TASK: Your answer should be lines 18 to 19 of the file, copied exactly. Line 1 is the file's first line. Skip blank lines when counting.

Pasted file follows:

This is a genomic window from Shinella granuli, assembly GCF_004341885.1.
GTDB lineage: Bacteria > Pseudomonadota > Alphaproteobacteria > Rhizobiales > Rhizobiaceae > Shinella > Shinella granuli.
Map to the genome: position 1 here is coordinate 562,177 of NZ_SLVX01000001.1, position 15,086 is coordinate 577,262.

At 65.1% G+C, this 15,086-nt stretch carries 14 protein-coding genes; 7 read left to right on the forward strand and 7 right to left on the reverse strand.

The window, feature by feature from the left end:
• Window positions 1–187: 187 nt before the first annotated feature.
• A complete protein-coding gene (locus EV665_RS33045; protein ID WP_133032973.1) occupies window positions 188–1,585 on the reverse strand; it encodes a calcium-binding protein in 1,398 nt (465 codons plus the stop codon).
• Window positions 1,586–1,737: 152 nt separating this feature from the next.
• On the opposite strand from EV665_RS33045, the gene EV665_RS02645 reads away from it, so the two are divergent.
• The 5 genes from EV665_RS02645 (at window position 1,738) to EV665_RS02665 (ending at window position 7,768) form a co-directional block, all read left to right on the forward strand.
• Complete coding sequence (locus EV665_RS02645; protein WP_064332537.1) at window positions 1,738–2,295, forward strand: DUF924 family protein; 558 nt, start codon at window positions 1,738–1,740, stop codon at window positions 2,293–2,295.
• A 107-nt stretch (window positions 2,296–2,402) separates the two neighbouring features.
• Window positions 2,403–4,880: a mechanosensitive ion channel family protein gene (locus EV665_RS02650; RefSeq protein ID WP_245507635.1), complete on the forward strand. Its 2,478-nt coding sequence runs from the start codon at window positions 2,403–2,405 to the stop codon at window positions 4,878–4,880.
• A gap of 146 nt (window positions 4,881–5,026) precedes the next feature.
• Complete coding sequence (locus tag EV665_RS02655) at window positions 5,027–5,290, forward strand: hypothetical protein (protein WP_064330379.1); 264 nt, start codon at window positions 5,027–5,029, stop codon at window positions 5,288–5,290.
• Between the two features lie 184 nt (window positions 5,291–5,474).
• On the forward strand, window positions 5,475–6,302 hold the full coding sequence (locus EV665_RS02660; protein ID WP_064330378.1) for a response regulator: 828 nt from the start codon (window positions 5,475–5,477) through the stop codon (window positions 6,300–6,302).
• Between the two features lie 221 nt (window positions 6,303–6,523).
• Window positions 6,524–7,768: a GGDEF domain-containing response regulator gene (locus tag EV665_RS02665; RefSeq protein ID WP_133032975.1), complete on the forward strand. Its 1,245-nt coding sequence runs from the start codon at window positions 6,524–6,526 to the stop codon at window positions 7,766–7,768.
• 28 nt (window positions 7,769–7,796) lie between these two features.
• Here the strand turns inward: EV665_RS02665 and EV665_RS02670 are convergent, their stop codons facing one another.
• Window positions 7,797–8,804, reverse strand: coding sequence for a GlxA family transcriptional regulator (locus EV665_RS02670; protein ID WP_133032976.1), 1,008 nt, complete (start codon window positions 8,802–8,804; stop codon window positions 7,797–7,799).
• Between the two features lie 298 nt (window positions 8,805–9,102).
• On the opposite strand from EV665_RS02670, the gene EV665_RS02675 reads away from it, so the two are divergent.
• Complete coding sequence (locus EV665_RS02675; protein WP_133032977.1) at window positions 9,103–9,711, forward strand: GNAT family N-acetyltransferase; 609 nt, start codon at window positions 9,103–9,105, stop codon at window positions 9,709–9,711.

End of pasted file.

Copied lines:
• Between the two features lie 221 nt (window positions 6,303–6,523).
• Window positions 6,524–7,768: a GGDEF domain-containing response regulator gene (locus tag EV665_RS02665; RefSeq protein ID WP_133032975.1), complete on the forward strand. Its 1,245-nt coding sequence runs from the start codon at window positions 6,524–6,526 to the stop codon at window positions 7,766–7,768.